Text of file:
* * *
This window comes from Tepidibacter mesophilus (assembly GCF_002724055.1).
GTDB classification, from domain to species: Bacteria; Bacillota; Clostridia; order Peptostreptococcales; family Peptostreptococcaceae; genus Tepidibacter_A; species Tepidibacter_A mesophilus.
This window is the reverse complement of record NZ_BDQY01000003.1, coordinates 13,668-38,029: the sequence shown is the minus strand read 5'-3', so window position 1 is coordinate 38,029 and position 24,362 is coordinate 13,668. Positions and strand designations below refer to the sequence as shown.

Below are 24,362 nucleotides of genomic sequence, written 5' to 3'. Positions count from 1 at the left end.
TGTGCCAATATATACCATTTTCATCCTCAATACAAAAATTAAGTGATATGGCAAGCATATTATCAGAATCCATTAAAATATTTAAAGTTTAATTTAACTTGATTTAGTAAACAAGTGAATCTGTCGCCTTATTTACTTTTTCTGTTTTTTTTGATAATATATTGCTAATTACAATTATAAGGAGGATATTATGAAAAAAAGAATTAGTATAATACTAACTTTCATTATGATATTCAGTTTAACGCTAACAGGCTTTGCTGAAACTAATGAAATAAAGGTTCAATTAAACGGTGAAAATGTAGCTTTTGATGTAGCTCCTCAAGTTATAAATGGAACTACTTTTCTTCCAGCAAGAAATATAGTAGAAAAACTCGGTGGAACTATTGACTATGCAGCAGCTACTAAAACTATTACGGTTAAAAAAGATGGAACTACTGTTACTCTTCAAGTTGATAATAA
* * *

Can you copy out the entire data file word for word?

This window comes from Tepidibacter mesophilus (assembly GCF_002724055.1).
GTDB classification, from domain to species: Bacteria; Bacillota; Clostridia; order Peptostreptococcales; family Peptostreptococcaceae; genus Tepidibacter_A; species Tepidibacter_A mesophilus.
This window is the reverse complement of record NZ_BDQY01000003.1, coordinates 13,668-38,029: the sequence shown is the minus strand read 5'-3', so window position 1 is coordinate 38,029 and position 24,362 is coordinate 13,668. Positions and strand designations below refer to the sequence as shown.

Below are 24,362 nucleotides of genomic sequence, written 5' to 3'. Positions count from 1 at the left end.
TGTGCCAATATATACCATTTTCATCCTCAATACAAAAATTAAGTGATATGGCAAGCATATTATCAGAATCCATTAAAATATTTAAAGTTTAATTTAACTTGATTTAGTAAACAAGTGAATCTGTCGCCTTATTTACTTTTTCTGTTTTTTTTGATAATATATTGCTAATTACAATTATAAGGAGGATATTATGAAAAAAAGAATTAGTATAATACTAACTTTCATTATGATATTCAGTTTAACGCTAACAGGCTTTGCTGAAACTAATGAAATAAAGGTTCAATTAAACGGTGAAAATGTAGCTTTTGATGTAGCTCCTCAAGTTATAAATGGAACTACTTTTCTTCCAGCAAGAAATATAGTAGAAAAACTCGGTGGAACTATTGACTATGCAGCAGCTACTAAAACTATTACGGTTAAAAAAGATGGAACTACTGTTACTCTTCAAGTTGATAATAA